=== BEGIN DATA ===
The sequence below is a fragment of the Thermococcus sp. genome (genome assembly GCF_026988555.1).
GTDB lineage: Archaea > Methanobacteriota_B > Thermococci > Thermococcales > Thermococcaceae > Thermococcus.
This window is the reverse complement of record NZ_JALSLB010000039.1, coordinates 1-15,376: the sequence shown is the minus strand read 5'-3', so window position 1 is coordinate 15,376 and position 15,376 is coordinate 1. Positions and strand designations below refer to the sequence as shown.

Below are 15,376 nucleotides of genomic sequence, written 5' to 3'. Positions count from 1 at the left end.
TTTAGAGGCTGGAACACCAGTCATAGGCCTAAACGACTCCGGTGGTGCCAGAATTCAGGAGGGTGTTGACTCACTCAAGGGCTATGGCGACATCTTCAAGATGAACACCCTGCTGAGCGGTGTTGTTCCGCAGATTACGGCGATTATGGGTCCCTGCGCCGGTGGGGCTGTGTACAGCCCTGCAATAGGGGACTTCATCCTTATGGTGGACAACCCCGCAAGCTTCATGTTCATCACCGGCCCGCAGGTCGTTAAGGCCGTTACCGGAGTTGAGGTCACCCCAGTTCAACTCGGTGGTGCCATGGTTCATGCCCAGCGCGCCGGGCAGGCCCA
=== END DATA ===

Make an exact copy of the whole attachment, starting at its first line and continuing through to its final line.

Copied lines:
The sequence below is a fragment of the Thermococcus sp. genome (genome assembly GCF_026988555.1).
GTDB lineage: Archaea > Methanobacteriota_B > Thermococci > Thermococcales > Thermococcaceae > Thermococcus.
This window is the reverse complement of record NZ_JALSLB010000039.1, coordinates 1-15,376: the sequence shown is the minus strand read 5'-3', so window position 1 is coordinate 15,376 and position 15,376 is coordinate 1. Positions and strand designations below refer to the sequence as shown.

Below are 15,376 nucleotides of genomic sequence, written 5' to 3'. Positions count from 1 at the left end.
TTTAGAGGCTGGAACACCAGTCATAGGCCTAAACGACTCCGGTGGTGCCAGAATTCAGGAGGGTGTTGACTCACTCAAGGGCTATGGCGACATCTTCAAGATGAACACCCTGCTGAGCGGTGTTGTTCCGCAGATTACGGCGATTATGGGTCCCTGCGCCGGTGGGGCTGTGTACAGCCCTGCAATAGGGGACTTCATCCTTATGGTGGACAACCCCGCAAGCTTCATGTTCATCACCGGCCCGCAGGTCGTTAAGGCCGTTACCGGAGTTGAGGTCACCCCAGTTCAACTCGGTGGTGCCATGGTTCATGCCCAGCGCGCCGGGCAGGCCCA